Guarani Indians fear imminent bloodshed 31 October 2013

Guarani man. Gunmen have taken up positions around a Guarani community, and fired shots.
Guarani man. Gunmen have taken up positions around a Guarani community, and fired shots.
© Fiona Watson/Survival

Guarani Indians in Brazil fear imminent bloodshed as gunmen known to have assassinated indigenous leaders in recent years have taken up positions around them, and fired shots.

The Guarani have reported that the gunmen, from notorious security company Gaspem, have been contracted by local ranchers and have positioned themselves around 100 meters away from the Indians.

One Guarani man at the scene has told Survival, ‘This is war. The gunmen are threatening us and they want to kill us. They want to extinguish all of us but that will not happen because we Indians are strong and our spiritual leaders are here. We want the world to know what’s happening to us’.

The Guarani have reported that the gunmen are from notorious security company Gaspem, which has been labelled a 'private militia'.
The Guarani have reported that the gunmen are from notorious security company Gaspem, which has been labelled a 'private militia'.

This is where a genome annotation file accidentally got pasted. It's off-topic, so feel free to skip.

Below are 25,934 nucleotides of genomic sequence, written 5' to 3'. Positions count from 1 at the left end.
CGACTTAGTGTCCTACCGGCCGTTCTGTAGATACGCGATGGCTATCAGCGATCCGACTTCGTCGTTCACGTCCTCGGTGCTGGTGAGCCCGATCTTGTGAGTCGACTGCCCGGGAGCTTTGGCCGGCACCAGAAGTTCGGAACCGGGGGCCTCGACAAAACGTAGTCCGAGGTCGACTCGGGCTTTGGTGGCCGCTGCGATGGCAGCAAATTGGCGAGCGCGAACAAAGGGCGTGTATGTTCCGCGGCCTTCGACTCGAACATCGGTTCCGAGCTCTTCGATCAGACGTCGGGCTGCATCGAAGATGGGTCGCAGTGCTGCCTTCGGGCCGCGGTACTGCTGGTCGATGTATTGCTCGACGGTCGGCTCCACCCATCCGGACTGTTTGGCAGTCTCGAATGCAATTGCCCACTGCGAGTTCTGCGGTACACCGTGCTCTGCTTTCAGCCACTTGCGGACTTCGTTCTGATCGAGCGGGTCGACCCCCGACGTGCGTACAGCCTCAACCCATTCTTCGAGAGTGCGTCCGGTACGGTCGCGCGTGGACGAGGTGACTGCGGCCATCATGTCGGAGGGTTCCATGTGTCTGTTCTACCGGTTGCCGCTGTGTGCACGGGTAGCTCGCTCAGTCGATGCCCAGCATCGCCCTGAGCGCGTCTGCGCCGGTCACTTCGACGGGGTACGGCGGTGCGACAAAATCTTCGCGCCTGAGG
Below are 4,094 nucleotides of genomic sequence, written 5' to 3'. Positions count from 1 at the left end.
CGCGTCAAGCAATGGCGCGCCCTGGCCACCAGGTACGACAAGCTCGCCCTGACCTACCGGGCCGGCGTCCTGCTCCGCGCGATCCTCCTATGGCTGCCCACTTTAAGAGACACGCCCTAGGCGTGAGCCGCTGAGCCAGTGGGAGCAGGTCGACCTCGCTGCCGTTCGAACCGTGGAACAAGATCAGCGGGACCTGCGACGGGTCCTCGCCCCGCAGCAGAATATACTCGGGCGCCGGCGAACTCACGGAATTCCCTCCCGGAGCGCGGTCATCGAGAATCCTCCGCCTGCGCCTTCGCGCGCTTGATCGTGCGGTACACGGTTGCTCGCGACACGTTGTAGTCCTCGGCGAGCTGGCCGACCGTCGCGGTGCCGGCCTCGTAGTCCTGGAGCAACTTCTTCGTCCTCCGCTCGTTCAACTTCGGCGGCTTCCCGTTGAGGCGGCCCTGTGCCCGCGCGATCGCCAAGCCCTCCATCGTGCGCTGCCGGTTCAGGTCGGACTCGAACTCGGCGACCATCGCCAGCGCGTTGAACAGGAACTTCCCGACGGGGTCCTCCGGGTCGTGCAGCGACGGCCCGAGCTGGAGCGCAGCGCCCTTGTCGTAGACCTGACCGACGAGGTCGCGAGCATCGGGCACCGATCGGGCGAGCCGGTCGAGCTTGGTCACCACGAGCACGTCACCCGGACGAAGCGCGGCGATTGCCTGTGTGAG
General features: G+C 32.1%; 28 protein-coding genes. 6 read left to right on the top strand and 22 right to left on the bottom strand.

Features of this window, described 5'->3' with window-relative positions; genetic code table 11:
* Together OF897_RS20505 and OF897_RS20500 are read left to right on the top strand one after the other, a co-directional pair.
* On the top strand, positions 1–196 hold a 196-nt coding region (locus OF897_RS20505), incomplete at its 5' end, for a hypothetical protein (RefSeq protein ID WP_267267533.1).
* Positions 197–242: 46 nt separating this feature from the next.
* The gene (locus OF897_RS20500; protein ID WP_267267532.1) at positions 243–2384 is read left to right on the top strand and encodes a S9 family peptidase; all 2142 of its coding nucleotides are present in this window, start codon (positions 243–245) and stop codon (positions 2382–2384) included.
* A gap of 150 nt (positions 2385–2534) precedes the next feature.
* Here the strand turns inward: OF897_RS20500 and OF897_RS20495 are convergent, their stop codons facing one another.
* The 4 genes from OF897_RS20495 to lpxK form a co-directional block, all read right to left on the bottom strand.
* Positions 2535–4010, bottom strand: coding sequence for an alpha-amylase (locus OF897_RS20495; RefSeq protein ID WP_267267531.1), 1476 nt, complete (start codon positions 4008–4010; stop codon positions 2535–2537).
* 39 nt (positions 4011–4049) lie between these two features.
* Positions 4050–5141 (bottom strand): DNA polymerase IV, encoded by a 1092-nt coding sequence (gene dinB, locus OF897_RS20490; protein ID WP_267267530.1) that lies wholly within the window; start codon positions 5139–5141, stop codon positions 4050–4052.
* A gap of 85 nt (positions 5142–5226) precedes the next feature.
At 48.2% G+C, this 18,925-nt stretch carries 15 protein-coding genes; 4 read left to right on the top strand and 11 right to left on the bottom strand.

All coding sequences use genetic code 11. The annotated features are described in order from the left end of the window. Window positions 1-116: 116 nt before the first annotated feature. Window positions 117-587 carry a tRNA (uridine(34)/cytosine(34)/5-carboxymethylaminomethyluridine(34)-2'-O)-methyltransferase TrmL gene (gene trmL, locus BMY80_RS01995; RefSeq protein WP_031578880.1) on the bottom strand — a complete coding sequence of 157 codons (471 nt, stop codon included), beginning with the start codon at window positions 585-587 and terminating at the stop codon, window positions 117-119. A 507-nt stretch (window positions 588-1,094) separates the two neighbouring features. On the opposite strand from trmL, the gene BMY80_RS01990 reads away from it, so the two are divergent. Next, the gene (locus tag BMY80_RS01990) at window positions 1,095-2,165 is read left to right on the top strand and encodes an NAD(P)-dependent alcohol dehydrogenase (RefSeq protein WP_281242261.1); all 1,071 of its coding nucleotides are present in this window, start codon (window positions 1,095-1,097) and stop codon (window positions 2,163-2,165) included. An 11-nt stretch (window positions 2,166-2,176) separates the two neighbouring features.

© Survival International

Earlier this year, public prosecutors ordered the closure of Gaspem, describing the company as a ‘private militia… which uses violence against the Guarani… at the hands of brutal people appointed as ’security guards’’.

The violence follows the Guarani’s recent reoccupation of a part of their ancestral land, which was stolen from them to make way for a cattle ranch almost 40 years ago.

Around 500 Guarani, from a community named Yvy Katu, returned to this land earlier this month, unable to further endure the cramped conditions they faced on the small patch of land they had been living on since 2004.

Thousands of Guarani in Brazil are pushing for all their ancestral territory to be returned to them, as guaranteed by Brazil’s constitution, but the process of mapping out their land has come close to a stand-still, forcing the Guarani to endure malnutrition, disease, violence and one of the highest suicide rates in the world.

Much Guarani land has been turned into vast sugarcane plantations from which foreign companies, such as US food giant Bunge source sugarcane.

Several Guarani leaders have been killed by gunmen following their reoccupation of part of their land.

 

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